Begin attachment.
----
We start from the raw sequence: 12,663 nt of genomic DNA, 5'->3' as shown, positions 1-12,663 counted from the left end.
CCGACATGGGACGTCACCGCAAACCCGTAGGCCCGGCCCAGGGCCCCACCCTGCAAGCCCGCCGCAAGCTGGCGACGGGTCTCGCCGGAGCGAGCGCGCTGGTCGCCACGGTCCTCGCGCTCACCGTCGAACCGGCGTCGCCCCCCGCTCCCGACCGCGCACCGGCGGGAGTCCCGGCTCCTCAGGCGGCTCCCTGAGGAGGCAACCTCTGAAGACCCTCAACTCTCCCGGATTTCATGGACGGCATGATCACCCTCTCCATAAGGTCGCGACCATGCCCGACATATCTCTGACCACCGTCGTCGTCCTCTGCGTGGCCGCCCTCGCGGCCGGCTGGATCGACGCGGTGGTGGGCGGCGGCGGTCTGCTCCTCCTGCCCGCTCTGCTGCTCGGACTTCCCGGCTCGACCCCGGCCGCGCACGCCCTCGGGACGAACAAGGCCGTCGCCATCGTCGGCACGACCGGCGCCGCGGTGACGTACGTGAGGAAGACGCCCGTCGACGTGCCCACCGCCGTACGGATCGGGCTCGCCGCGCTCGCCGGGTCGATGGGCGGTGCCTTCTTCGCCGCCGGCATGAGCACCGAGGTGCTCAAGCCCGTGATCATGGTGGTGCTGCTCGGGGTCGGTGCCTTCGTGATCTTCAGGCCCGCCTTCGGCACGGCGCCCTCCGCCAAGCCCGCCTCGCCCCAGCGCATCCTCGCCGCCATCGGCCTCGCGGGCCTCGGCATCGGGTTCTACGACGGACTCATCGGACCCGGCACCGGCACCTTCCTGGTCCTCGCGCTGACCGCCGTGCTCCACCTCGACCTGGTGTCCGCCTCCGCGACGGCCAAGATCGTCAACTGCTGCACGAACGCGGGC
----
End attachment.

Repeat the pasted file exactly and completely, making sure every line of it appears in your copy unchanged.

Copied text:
We start from the raw sequence: 12,663 nt of genomic DNA, 5'->3' as shown, positions 1-12,663 counted from the left end.
CCGACATGGGACGTCACCGCAAACCCGTAGGCCCGGCCCAGGGCCCCACCCTGCAAGCCCGCCGCAAGCTGGCGACGGGTCTCGCCGGAGCGAGCGCGCTGGTCGCCACGGTCCTCGCGCTCACCGTCGAACCGGCGTCGCCCCCCGCTCCCGACCGCGCACCGGCGGGAGTCCCGGCTCCTCAGGCGGCTCCCTGAGGAGGCAACCTCTGAAGACCCTCAACTCTCCCGGATTTCATGGACGGCATGATCACCCTCTCCATAAGGTCGCGACCATGCCCGACATATCTCTGACCACCGTCGTCGTCCTCTGCGTGGCCGCCCTCGCGGCCGGCTGGATCGACGCGGTGGTGGGCGGCGGCGGTCTGCTCCTCCTGCCCGCTCTGCTGCTCGGACTTCCCGGCTCGACCCCGGCCGCGCACGCCCTCGGGACGAACAAGGCCGTCGCCATCGTCGGCACGACCGGCGCCGCGGTGACGTACGTGAGGAAGACGCCCGTCGACGTGCCCACCGCCGTACGGATCGGGCTCGCCGCGCTCGCCGGGTCGATGGGCGGTGCCTTCTTCGCCGCCGGCATGAGCACCGAGGTGCTCAAGCCCGTGATCATGGTGGTGCTGCTCGGGGTCGGTGCCTTCGTGATCTTCAGGCCCGCCTTCGGCACGGCGCCCTCCGCCAAGCCCGCCTCGCCCCAGCGCATCCTCGCCGCCATCGGCCTCGCGGGCCTCGGCATCGGGTTCTACGACGGACTCATCGGACCCGGCACCGGCACCTTCCTGGTCCTCGCGCTGACCGCCGTGCTCCACCTCGACCTGGTGTCCGCCTCCGCGACGGCCAAGATCGTCAACTGCTGCACGAACGCGGGC